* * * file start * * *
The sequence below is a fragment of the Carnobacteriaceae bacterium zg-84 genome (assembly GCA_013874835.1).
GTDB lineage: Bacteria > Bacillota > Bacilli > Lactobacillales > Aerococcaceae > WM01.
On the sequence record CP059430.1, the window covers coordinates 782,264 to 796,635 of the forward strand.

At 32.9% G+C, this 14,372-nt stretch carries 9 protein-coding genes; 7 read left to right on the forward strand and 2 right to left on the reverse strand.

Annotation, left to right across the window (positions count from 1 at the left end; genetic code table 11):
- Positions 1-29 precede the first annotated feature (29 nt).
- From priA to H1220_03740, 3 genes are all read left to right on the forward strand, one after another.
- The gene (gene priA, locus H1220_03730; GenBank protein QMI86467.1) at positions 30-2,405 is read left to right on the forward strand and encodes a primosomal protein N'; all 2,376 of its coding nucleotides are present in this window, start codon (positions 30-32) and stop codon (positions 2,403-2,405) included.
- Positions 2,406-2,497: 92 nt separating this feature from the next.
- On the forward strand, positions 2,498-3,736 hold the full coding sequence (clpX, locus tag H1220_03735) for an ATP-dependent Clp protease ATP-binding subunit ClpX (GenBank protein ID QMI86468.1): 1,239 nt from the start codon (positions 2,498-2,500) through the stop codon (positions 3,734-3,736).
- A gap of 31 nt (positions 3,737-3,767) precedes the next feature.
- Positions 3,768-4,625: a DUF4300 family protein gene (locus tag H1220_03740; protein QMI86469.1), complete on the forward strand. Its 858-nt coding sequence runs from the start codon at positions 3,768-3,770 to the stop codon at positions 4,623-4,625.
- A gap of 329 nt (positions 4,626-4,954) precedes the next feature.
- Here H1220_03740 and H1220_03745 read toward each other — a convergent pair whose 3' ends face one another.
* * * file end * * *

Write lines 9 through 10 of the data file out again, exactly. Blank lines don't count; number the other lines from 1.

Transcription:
- Positions 2,406-2,497: 92 nt separating this feature from the next.
- On the forward strand, positions 2,498-3,736 hold the full coding sequence (clpX, locus tag H1220_03735) for an ATP-dependent Clp protease ATP-binding subunit ClpX (GenBank protein ID QMI86468.1): 1,239 nt from the start codon (positions 2,498-2,500) through the stop codon (positions 3,734-3,736).